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The Nebraska Legislature has a constitutional requirement that prohibits general operating debt: effectively requiring a balanced budget. Operational expenditures must not exceed revenue generated in a biennium, the two year budget cycle of state government. The entire budget of Nebraska draws from a number of funds, including General Funds, Cash Funds, Federal Funds, Revolving Funds, and the Cash Reserve. Cash Funds are derived from specific sources, often fees, and are designated to fund a specific program on a cost reimbursement basis. Revolving Funds are how one state agency bills another agency for costs incurred. Federal Funds include the federal share match for programs such as Medicaid, highway construction, and education through federal grants and contracts. The Cash Reserve is often called the “rainy day fund”, which most frequently is funded when revenue received exceeds projected estimates.
Of the roughly $8 billion the the State of Nebraska will appropriate in the coming biennium, approximately $4 billion is in the “General Fund”, which is primarily derived from sales and income tax revenue. When most of us refer to “the budget” we are making reference to the General Fund. The largest components of the General Fund budget for fiscal year 2014-2015 include state aid to K-12 Education (TEEOSA) at 22.3% of the total, followed by Medicaid at 18.9% of the total, and the University of Nebraska and State Colleges at 14.4% of the total. Collectively, these three areas make of 55.6% of the budget in the current fiscal year.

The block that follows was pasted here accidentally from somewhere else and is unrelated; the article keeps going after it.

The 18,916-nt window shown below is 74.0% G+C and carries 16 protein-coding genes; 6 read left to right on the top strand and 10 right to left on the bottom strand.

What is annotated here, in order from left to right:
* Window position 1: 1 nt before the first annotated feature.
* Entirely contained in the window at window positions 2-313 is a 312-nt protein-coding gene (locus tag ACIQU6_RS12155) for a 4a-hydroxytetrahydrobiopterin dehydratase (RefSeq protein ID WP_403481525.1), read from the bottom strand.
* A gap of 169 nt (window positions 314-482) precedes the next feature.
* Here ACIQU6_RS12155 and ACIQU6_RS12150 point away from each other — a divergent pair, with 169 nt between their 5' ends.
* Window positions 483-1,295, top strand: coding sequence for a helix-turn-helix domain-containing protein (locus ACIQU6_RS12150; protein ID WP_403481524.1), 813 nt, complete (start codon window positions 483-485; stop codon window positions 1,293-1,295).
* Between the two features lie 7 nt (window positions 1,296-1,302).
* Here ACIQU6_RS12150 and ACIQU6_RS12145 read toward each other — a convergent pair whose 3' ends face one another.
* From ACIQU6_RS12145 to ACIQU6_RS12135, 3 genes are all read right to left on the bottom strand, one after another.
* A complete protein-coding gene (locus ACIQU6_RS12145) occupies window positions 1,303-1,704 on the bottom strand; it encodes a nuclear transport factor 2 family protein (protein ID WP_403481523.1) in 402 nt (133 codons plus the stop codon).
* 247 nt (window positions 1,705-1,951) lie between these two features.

The Appropriations Committee, composed of 9 senators representing each of the three congressional districts, develops the budget proposal which will be presented to the Legislature as a whole. I serve on this committee. Over the past 30 legislative days, the committee has reviewed the budget requests from each department and the budget proposed by the Governor. On Monday, the 23rd of February, the Appropriations Committee will begin public hearings with agencies and sponsors of appropriations bills.
As we move into hearings, I am ever cognizant of my responsibility to taxpayers to appropriate General Fund dollars wisely. Each General Fund dollar appropriated represents roughly 52 cents from individual income tax and 36 cents from state sales tax–dollars directly from Nebraska’s working families. Balancing the needs for services, strategic investment in state programs, and meeting the state’s duties in public safety, education, and infrastructure with the burden to taxpayers is no simple task.
You will note that none of the appropriations from the state General Fund are derived from Property Taxes. Spending authority for Property Tax revenues lies with the local agencies that establish the levy.
I encourage you to check www.nebraskalegislature.gov for hearing schedules and, as always, feel free to contact my office with any questions or concerns by phone at (402)-471-2732 or email firstname.lastname@example.org.
Senator John Kuehn, District 38